One of the largest questions still up for debate is whether to lower the drinking age from 21 to 18. We know that this is the same issue fought back in the 70’s and 80’s. We can also recall learning about prohibition in the 1920s. Banning alcohol wasn’t the answer then, and it isn’t the answer now. It is time America lowered the drinking age. The push for this was started by the founder of Choose Responsibility, a nonprofit organization that focuses on the increasing awareness of the harms associated with alcohol use among young adults. The United States is one of the only Western nations left in which the drinking age is over 18. In most European cultures, drinking is perceived as a social activity. Therefore, youths drink as responsible adults,rather than as reckless teens.
If society says eighteen year olds can vote, go to war, and buy cigarettes
(which are just as harmful as alcohol). Why are they then forbidden to consume alcohol? More officers and state police are coming forward and publicly agreeing the age should be lowered. About only two arrests or convictions are made for every 1,000 violations. MADD (Mother’s Against Drunk Driving) were the ones who began the push for the higher drinking age. They stated that with the lower age there have been more highway accidents and fatalities from alcohol intoxication.
When the bill passed in 1987, the drinking age was changed. Since then teenage drinking has only worsened, and forced more underground and unsupervised drinking, making it more risky and less manageable. Minors began using and abusing alcohol. They were binge drinking and front-facing before going out for the night; in turn causing the number of off highway accidents and fatalities to rise; 22% of students under 21 classify themselves as heavy drinkers, compared to 18% of students over 21.The MDLA (minimum legal drinking age) is unrealistic since most young adults have tried alcohol before reaching the age of 21.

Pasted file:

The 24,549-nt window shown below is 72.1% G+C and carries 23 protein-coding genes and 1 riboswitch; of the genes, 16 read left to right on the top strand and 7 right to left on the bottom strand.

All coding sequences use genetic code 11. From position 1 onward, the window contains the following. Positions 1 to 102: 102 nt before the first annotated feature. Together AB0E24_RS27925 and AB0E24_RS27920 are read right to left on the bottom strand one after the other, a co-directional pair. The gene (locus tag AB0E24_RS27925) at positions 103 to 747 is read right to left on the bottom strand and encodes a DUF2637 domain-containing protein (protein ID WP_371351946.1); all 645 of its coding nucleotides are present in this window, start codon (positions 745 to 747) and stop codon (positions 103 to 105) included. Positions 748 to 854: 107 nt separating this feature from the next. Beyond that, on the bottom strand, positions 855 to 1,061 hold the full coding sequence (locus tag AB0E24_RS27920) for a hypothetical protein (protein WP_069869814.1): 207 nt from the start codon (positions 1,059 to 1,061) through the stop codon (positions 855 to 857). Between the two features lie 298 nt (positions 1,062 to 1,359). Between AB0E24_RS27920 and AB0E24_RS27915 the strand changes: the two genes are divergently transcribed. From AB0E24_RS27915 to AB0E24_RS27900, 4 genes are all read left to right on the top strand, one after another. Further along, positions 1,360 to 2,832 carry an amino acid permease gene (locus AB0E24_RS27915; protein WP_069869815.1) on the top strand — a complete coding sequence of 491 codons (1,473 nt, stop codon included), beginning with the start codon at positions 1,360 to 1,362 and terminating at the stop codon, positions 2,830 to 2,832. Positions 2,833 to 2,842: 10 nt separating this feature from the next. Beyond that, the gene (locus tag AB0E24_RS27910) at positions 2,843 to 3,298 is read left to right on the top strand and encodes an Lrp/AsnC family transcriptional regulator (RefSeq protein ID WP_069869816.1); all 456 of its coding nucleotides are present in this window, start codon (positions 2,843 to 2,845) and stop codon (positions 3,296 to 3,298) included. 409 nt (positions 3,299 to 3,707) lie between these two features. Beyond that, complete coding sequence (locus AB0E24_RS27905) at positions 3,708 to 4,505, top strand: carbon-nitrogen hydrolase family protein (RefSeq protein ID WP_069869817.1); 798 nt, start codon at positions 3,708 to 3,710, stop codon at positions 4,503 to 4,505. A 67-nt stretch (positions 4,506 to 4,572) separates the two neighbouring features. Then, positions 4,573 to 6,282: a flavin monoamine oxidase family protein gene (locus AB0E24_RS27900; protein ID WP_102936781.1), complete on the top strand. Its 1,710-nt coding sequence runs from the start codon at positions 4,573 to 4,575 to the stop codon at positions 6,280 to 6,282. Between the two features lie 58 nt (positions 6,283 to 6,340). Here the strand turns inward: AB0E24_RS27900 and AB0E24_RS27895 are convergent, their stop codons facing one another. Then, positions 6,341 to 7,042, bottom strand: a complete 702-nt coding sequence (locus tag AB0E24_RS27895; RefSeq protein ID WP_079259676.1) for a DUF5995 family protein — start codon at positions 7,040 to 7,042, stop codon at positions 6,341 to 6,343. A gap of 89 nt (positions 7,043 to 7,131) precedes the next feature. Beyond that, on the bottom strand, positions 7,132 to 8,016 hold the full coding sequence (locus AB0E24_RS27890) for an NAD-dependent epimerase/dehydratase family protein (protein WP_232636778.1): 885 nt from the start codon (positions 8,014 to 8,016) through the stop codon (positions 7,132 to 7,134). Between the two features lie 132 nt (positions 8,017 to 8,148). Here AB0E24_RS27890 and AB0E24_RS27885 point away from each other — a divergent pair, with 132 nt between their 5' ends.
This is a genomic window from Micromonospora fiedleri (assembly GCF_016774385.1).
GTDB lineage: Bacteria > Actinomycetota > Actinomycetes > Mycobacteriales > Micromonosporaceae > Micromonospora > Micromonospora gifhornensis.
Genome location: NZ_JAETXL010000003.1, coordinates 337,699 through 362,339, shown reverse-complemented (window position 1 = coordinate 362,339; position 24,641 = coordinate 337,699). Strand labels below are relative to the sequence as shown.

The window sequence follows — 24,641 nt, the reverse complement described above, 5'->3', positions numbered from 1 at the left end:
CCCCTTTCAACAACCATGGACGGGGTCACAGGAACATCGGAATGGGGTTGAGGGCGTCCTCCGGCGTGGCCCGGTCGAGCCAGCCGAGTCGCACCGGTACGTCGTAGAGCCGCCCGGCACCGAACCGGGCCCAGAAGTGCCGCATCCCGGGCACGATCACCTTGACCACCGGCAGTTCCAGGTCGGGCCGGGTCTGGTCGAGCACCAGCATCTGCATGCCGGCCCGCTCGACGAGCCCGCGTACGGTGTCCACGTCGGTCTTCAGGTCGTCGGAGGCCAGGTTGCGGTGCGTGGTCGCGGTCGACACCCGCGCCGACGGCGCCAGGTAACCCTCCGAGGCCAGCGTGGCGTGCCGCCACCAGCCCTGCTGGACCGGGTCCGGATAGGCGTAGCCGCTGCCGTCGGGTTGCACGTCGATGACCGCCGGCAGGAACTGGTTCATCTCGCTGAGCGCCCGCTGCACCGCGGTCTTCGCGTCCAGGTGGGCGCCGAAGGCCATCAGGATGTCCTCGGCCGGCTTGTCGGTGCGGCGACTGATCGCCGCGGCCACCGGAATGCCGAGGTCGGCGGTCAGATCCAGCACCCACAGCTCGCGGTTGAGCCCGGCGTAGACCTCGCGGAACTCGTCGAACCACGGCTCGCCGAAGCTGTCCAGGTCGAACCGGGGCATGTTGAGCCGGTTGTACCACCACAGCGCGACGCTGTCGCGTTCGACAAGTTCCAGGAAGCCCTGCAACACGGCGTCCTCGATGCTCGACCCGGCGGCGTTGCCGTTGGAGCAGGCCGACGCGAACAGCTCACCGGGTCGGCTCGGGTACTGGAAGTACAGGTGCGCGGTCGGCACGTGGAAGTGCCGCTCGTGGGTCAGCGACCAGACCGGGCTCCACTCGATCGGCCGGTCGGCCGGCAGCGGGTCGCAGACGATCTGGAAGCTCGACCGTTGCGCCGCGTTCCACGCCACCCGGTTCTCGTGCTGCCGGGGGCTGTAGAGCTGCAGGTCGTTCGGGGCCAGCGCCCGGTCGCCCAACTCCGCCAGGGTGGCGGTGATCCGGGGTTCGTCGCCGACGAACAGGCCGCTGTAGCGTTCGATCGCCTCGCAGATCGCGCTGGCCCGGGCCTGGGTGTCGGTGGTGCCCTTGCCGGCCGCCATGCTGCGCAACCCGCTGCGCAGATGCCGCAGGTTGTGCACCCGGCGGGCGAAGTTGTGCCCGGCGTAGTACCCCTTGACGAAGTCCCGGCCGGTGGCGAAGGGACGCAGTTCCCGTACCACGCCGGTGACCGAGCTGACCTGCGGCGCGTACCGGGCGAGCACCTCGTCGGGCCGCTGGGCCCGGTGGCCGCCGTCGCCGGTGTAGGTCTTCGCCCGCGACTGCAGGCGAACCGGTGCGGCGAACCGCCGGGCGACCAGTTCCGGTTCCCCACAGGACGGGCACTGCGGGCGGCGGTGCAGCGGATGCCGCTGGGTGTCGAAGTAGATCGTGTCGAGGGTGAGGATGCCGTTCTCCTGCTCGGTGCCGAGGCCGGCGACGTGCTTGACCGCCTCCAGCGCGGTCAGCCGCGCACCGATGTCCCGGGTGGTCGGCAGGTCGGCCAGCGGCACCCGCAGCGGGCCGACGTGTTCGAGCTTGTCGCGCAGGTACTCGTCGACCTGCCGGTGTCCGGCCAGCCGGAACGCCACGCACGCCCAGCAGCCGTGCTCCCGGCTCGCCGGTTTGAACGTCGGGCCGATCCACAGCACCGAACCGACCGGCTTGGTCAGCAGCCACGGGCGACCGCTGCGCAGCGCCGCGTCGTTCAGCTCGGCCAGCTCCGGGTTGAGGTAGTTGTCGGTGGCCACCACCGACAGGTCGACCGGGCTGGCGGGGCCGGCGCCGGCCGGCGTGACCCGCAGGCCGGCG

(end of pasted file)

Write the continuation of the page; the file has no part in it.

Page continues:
Ruth C. Engs, professor of Applied Health at Indian University, started researching teenage drinking in the late 1970s. She had conducted her research for over 20 years, when she wrote her article, “Why the Drinking Age Should Be Lowered: An Opinion Based Upon Research,” in 1998. According to her research, the decrease in teenage freeway accidents began in 1980, not 1984, when MADD began their push. From 1982 until 1987, around 46% of students reported vomiting after drinking, jumping to over 50% after the age change. Other changes after 1987 included cutting class after drinking (from 9% to 12%), missing class due to hang over (from 26% to 28%), and lower grades (from 5% to 7%). Even fighting increased, from 12% to 17%.
On September 17th, 2004, Gordon Bailey (“Gordie”) was found dead at the Chi Psi Fraternity house he was pledging at University of Colorado at Boulder. The night of September 16th, Gordon and 26 other pledges were taken to a nearby park and forced to drink four handles of whiskey and six bottles...